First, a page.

By Jim Miller
Whatever happens in today’s Iowa caucuses, one thing is abundantly clear—when confronted with a credible challenge from the left in the form of the Bernie Sanders, the response of much of the leadership of the Democratic Party and their allies in the corporate media has been to defend the status quo with great zeal even if it meant borrowing tropes from the right.
Whether it was red-baiting from Thomas Freidman or condescension mixed with an appeal to “realism” from Paul Krugman, the drumbeat was loud and consistent: Sanders’ agenda, with it’s direct ties to the legacies of Martin Luther King Jr. and FDR was simply an unrealistic option in the neoliberal era.
It doesn’t matter if it’s Clinton proxies stirring fears about taxes, terrorism, and government health care or commentators on CNN and MSNBC bloviating about how Sanders’ views are the progressive past to Clinton’s pragmatic future, the fix is in. After the last few months of the Democratic presidential campaign, it has never been more clear that Noam Chomsky’s critique of America’s political system being dominated by the “two wings of the business party” working in concert with a corporate propaganda machine is spot on.
More important than any of the specific issues involved, however, is the underlying ideological foundation of the anti-Sanders theme coming from the heart of the Democratic Party and the “liberal” media. By arguing that Sanders agenda is impossible in the current political landscape dominated by the political right, Sanders critics conceal their embrace of the current hegemony under the veil of pragmatism; they confuse naturalized ideology with reality and fence off the future, killing hope in the process.
In essence, what many anti-Sanders Democrats and corporate media pundits are saying is that any politics that fundamentally challenges the system that has created our historic level of inequality is not just impractical but also somehow dangerous. The same might be said of their rejection of Sanders’ bold stance with regard to climate change, healthcare, and education. From Nancy Pelosi to the Washington Post editorial page to Clinton herself, the response to Sanders’ ambitious proposals for profound climate action, single payer healthcare, and free college education for all has been a resounding, “no we can’t!”.
At base, the doublethink maneuver here is to suggest that it is not the current system’s inability to solve these catastrophic problems that is the looming threat but rather those who suggest that these problems might be solved by changing the system.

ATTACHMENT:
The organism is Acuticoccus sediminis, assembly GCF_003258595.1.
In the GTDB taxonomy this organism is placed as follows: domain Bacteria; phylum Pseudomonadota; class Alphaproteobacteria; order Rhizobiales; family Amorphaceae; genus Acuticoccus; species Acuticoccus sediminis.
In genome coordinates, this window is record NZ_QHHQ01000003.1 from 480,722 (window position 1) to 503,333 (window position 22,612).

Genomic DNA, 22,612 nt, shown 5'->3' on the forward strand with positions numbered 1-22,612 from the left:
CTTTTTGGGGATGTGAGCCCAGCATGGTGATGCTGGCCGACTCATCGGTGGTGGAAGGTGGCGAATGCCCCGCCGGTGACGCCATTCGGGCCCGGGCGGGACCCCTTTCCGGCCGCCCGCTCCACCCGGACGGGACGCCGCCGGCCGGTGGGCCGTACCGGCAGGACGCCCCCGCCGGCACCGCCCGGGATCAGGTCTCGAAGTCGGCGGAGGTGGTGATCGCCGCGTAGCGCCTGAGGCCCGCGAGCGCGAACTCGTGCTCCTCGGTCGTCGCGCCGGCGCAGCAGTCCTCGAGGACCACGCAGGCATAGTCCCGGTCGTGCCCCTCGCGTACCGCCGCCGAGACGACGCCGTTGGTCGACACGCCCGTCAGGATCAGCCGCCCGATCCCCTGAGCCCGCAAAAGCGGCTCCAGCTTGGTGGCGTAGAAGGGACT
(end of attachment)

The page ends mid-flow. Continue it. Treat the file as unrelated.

By serving as ideological policemen, these “critics” in what stands in for the opposition to the American right surrender the field to the right before the battle even begins—they decry Sanders “democratic socialism” as beyond the pale when, in fact, it is simply a rebirth of ideas that were quite mainstream during the New Deal era when, for example, tax rates on the rich were far higher and the notion that government might be able to achieve something big and bold was an acceptable proposition.
So, when put in historical perspective, there is nothing particularly radical about Sanders’ agenda. What IS historically noteworthy, however, is the extreme failure of the political imagination that his critics reveal.
In the Age of Acquiescence: The Life and Death of American Resistance to Organized Wealth and Power, David Fraser identifies the historical roots of this closing off of political possibility in the 1950s when the ideological seeds of the hard right where planted and any grand ideas about collective action became suspect.
Fraser chronicles what he calls “the long 19th century” of populist resistance to oligarchical forces in America and goes on to argue that what distinguishes this period from our own time is that from the era of the robber barons through the New Deal, the memory of a time before capitalism as we know it was alive in the culture whereas today most Americans no longer have any sense that there was or ever could be something other than our present system.
Key to this transition, Fraser argues, was the enshrinement of anti-communism at the heart of American politics during the McCarthy period: “A systematic ideological cleansing accelerated the tidal shift in the direction of the corporate commonwealth.”
And make no mistake it is the “corporate commonwealth” that the anti-Sanders chorus is defending against his call for a rebirth of thoroughgoing democracy that belongs to all of us.
The goal of the ideological assault on Sanders is to have us believe that the only acceptable terrain for political discourse is the neoliberal landscape that limits possibilities to what “the market” will allow. Thus, our unchecked oligarchy, ever-worsening climate crisis, and never-ending terror war need to be accepted as inevitable and unchangeable.
The humane folks on “our side” may only offer lip service and ineffective half measures but the barbarians on the right will surely put the pedal to the metal and drive us straight to hell faster than we can say Donald Trump!
So stop dreaming and be afraid America, be very afraid.